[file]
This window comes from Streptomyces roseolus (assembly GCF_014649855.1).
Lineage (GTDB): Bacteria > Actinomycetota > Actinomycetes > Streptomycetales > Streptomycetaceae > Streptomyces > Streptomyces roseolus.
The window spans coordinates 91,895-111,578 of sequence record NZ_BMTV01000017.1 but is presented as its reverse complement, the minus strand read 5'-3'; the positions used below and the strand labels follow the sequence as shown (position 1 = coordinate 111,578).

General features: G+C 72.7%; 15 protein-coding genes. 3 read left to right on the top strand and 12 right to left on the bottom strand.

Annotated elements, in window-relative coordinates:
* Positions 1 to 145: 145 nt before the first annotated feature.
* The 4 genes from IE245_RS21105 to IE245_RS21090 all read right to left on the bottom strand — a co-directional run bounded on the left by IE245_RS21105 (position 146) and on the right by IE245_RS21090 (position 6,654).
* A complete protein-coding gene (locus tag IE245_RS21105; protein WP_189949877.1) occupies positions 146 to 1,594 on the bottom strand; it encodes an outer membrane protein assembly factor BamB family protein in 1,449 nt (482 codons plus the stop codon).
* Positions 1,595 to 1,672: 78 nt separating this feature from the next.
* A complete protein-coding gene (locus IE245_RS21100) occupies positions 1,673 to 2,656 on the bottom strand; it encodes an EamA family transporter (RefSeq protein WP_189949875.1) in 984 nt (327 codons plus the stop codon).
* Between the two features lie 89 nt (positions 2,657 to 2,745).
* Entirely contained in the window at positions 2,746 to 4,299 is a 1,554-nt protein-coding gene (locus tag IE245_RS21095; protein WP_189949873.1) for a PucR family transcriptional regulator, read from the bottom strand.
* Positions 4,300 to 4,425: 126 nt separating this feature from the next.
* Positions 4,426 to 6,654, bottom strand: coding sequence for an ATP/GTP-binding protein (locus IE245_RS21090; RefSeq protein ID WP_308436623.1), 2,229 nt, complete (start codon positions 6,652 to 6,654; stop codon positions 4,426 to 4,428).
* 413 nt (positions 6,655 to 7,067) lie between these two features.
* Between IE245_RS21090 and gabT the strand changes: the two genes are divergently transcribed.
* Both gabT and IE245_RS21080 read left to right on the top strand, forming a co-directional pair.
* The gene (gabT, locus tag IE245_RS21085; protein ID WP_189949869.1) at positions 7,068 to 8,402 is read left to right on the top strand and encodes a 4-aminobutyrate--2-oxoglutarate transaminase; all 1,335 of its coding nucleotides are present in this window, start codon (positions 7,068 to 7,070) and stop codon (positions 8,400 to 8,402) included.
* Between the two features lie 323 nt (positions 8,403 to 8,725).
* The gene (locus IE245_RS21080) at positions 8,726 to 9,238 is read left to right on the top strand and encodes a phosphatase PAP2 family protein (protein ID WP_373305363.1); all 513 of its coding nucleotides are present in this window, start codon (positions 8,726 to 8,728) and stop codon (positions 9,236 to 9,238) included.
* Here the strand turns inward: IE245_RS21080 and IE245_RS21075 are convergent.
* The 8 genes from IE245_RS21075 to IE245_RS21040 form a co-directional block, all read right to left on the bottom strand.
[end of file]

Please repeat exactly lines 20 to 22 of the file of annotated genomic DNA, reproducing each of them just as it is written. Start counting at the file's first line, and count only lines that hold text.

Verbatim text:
* The gene (locus IE245_RS21080) at positions 8,726 to 9,238 is read left to right on the top strand and encodes a phosphatase PAP2 family protein (protein ID WP_373305363.1); all 513 of its coding nucleotides are present in this window, start codon (positions 8,726 to 8,728) and stop codon (positions 9,236 to 9,238) included.
* Here the strand turns inward: IE245_RS21080 and IE245_RS21075 are convergent.
* The 8 genes from IE245_RS21075 to IE245_RS21040 form a co-directional block, all read right to left on the bottom strand.